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relix Q&A with Steve Jordan

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Beat Odysseys: Steve Jordan on Recording with Mix Master Mike, Bettye LaVette and Robert Cray

"Being an artist or a musician is a preexisting condition," Steve Jordan reflects. "It's not a smooth ride. There are some amazing highs, but there are also some deep valleys. You need to go through all of it. You don't really have a choice." The drummer/songwriter/ producer describes these travails in conjunction with his role at the Jazz Foundation of America, the organization where he serves as artistic director alongside his wife, Meegan Voss. One of Jordan's current priorities is to help the JFA raise funds to support artists who are in need during the current COVID-19 crisis.
 

relix Q&A asked SJ: How did you approach Bettye LaVette's new album, Blackbirds?

The record pays tribute to some of Bettye's favorite female singers and some of the records that she admired when she was coming up-people like Dinah Washington, Della Reese, Billie Holiday and Nina Simone. The songs are reimagined from their original recordings- they're not just remakes. Bettye picked the songs and she has done a stunning job of interpreting them.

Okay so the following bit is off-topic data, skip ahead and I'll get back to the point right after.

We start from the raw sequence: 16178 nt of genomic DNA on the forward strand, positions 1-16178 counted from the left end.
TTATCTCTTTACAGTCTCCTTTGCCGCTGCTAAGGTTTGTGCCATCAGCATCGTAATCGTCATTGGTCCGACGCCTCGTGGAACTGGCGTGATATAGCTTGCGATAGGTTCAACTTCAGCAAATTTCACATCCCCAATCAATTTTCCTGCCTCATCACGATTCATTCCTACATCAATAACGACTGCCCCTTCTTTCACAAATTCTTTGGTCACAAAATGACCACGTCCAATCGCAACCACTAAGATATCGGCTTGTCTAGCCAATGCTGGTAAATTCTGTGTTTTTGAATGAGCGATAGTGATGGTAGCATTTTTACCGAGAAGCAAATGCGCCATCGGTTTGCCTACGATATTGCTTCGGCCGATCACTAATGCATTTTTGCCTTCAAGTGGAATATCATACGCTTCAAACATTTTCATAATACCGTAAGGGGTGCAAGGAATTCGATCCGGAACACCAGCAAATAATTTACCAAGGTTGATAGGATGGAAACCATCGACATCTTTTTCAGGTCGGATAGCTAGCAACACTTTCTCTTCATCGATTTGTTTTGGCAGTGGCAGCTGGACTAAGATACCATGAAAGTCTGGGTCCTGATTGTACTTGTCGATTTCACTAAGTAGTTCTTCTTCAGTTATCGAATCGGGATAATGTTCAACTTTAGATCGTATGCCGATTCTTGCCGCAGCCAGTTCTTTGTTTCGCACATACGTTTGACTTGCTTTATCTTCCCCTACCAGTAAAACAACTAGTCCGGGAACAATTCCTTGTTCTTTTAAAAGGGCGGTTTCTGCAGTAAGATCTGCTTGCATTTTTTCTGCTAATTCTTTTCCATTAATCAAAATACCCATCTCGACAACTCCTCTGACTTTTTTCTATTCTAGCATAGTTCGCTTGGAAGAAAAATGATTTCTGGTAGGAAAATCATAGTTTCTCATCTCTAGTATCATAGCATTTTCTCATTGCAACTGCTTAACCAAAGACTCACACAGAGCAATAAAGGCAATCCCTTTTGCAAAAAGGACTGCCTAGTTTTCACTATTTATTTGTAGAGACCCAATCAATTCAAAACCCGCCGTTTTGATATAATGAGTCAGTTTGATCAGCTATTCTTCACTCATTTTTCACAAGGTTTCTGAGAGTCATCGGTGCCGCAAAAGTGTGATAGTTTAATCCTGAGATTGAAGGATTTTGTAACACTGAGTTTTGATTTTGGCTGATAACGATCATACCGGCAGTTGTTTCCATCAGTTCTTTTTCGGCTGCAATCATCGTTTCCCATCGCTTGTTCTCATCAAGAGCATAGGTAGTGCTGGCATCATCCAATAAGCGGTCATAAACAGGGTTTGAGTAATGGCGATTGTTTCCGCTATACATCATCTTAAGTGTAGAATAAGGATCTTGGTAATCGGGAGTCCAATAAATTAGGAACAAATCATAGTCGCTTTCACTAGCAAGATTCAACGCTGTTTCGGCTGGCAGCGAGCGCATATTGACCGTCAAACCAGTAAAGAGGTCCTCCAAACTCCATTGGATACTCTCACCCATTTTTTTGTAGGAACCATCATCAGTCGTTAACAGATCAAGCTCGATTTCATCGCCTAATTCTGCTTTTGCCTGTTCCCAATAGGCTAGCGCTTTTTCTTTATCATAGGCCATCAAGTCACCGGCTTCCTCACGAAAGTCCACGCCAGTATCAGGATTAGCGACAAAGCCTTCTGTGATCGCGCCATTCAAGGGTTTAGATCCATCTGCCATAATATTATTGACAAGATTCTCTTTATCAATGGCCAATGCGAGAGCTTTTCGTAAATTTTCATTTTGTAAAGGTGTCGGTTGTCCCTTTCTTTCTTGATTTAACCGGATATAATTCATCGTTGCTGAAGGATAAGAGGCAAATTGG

I'm excited about it because these songs hold a special meaning for her. Sometimes, when she reinterprets someone else's material, she hasn't really heard that much of it before, although she always has a knack of making a song her own. She's a very special individual and a very special artist.

I approach working with Bettye as if I was working with Sinatra. They only need one or two takes because they're going to bring it. They're not warming up into it and they know what they're going to do, so you've just got to be ready to capture whatever is going to happen. Whenever Bettye opens her mouth to sing, you can tell that this is the real deal.

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